Whether your business takes hundreds of callers each day or only a handful from prospective clients, the importance of how those calls are handled is essentially the difference between success or failure as a company. For this reason, many businesses simply ignore or block calls from unknown or hidden numbers. Despite an understandable method, this approach could ultimately lead to missing important calls – a grave mistake if you want to maintain a solid reputation. Thankfully, however, not all calls have to necessarily be blocked as call screening can take care of unwanted calls more effectively while also giving VoIP users another level of control over their phone systems.
Is Call Screening Better Than Call Blocking?
Although both call screening and call blocking have the same purpose – to filter incoming calls – there are a few key differences. Call blocking, as its name suggests, is a feature that blocks calls originating from unwanted callers and directs them to voicemail or by playing the busy tone each time a call attempt is made to you by them. Call screening, on the other hand, is a more sophisticated way of filtering since it provides virtual phone system users more call handling options, allowing them to accept calls, transfer them, or send them to voicemail. And since the caller’s number or ID is displayed on the phone’s screen, all it takes is a single glance to decide the fate of an incoming call, which is a huge asset in separating important calls from those that can be answered later or ignored completely.
However, this is not the only reason why call screening is better than call blocking. In fact, call screening can be used in tandem with call announcing, a brilliant feature that requires callers to announce their names and their reason for calling. This way VoIP users can simply differentiate between the calls of business partners with hidden phone numbers and unwanted callers that are hiding their caller IDs. Call announcing is another helpful way of maintaining a continuous workflow, too, since you won’t even have to take a look at the phone’s screen, instead simply listen to the caller’s message and then decide what should be done with the call.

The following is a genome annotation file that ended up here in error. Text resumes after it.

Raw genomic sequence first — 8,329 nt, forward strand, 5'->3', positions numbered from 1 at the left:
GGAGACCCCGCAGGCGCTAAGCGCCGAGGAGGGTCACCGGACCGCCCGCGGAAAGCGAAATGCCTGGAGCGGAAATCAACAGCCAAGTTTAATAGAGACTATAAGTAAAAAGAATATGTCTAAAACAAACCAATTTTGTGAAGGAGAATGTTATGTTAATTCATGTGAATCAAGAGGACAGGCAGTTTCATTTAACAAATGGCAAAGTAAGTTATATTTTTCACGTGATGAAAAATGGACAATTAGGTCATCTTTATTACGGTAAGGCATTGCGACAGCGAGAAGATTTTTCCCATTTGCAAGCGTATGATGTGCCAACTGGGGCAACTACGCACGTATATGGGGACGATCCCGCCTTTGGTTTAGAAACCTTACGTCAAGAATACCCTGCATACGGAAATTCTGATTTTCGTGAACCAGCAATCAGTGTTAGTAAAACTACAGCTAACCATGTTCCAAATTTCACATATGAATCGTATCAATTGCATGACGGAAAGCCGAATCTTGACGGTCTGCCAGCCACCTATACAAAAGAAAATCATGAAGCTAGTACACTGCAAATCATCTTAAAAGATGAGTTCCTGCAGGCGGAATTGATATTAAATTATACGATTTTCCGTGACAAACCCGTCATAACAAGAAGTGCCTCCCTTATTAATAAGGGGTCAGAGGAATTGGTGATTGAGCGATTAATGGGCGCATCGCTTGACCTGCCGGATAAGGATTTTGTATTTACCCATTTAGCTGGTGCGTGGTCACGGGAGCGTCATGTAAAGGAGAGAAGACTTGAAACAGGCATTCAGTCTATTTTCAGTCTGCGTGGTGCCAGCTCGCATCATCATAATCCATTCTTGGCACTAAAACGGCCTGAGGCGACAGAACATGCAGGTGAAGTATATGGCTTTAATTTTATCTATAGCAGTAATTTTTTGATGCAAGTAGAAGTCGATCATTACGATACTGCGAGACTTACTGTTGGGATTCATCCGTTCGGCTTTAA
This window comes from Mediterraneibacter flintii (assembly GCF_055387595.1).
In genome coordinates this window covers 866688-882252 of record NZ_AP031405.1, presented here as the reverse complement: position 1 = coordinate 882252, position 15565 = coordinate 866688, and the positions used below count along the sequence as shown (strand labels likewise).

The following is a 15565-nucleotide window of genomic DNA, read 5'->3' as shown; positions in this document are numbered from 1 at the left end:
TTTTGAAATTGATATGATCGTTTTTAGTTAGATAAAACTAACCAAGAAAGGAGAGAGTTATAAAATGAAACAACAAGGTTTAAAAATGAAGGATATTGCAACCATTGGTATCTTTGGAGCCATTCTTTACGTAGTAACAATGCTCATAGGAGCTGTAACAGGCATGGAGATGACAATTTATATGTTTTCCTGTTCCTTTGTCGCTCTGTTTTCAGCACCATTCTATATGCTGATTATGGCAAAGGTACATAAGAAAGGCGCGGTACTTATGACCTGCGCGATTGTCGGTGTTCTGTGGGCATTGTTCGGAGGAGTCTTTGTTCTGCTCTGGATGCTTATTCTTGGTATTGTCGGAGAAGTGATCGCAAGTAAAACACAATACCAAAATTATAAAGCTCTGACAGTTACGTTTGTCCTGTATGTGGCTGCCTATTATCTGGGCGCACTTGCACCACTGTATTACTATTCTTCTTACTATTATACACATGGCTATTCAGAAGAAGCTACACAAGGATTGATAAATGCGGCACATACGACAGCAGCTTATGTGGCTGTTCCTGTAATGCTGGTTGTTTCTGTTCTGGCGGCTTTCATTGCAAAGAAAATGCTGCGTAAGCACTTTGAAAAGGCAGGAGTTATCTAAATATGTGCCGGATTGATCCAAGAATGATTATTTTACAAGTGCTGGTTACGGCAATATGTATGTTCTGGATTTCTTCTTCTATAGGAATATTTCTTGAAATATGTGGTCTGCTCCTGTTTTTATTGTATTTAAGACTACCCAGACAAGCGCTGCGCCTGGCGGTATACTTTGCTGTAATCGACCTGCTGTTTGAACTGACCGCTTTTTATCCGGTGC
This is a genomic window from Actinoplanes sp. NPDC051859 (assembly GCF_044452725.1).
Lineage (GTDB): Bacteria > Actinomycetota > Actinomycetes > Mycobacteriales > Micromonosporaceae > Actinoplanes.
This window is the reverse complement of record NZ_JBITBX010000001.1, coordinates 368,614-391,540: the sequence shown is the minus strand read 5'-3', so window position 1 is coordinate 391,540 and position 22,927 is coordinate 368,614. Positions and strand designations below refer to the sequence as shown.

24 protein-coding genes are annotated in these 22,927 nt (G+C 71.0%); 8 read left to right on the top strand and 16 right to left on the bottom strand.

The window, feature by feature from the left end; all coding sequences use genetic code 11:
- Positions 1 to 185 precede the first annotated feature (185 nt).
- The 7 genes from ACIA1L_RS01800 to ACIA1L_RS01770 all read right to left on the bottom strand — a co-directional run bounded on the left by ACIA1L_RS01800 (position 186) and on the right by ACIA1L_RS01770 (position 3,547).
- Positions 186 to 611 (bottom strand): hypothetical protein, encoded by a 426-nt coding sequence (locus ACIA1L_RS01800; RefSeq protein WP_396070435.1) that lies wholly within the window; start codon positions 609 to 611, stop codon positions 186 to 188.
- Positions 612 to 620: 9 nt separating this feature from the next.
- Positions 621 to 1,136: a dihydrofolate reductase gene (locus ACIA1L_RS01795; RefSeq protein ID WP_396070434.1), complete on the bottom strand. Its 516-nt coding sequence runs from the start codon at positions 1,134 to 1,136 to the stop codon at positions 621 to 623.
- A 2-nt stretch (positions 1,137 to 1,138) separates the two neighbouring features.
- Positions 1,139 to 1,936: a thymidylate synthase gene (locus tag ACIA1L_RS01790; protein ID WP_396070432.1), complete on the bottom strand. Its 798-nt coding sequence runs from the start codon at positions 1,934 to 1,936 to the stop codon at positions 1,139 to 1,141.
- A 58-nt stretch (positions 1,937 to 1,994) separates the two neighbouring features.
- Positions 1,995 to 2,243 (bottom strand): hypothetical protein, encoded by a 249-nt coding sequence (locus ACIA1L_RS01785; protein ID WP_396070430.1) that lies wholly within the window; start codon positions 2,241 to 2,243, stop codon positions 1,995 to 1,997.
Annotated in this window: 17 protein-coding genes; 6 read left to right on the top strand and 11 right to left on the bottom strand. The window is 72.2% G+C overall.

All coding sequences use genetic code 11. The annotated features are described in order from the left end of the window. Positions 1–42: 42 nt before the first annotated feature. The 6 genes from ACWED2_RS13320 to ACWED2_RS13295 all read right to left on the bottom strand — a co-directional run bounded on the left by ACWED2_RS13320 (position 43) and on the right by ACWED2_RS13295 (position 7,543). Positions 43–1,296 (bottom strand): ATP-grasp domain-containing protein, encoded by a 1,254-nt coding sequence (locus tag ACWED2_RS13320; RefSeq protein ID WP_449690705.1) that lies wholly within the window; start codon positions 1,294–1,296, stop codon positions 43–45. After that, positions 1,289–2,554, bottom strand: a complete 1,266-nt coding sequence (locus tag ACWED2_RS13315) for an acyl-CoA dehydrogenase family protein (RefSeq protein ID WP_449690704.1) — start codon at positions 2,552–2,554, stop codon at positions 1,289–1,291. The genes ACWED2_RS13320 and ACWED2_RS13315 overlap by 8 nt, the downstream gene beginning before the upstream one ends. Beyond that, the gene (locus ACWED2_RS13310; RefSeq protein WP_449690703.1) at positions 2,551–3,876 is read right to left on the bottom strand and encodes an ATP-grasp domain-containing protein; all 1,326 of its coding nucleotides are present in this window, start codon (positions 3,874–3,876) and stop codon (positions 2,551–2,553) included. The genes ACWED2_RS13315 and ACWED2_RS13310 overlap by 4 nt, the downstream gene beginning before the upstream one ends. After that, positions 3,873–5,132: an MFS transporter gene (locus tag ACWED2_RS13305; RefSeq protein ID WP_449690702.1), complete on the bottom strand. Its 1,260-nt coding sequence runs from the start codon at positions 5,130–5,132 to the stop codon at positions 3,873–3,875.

Call Screening and Announcing in Practice in Vonage
Finetuning to Perfection
While call screening is an effective way to improve the productivity of VoIP users, the feature in itself isn’t enough to make sure only important calls get through the phone system’s filter, there will need to be some finetuning first.
Should All Calls Be Announced?
Call announcing shouldn’t be applied to all callers, especially in cases where the phone number or the caller ID is properly screened by the phone. Instead, the best approach is to require only those callers whose phone numbers are either hidden or haven’t yet been saved to the contact list.
Blocking Calls Wisely
While it’s understandable that hidden callers are frustrating, blocking anonymous calls completely should be avoided as there may be business partners looking to contact you via unknown phone numbers. Thankfully, turning on call announcing as part of the call screening process can help identify clients with hidden numbers, preventing their calls from being sent to voicemail. When the phone number is displayed by the system, though, it’s up to you whether the caller’s number should then be saved to the contact list or be blocked for good.
A Better Alternative to Busy Signals
One of the best things about cloud phone systems is that they often feature an auto attendant, which can be customized to your liking to determine the right extension for a caller or change the default greeting that they will hear. However, VoIP is more than capable of handling more than one greeting, including temporary ones. In fact, in most cases there is an option to set up the system in such a way that if no answer is given to the call, then it automatically reads your message out and explains to callers that they will be contacted at a later time. This way you can ensure that callers will receive a prompt answer even when you are too busy to answer calls.
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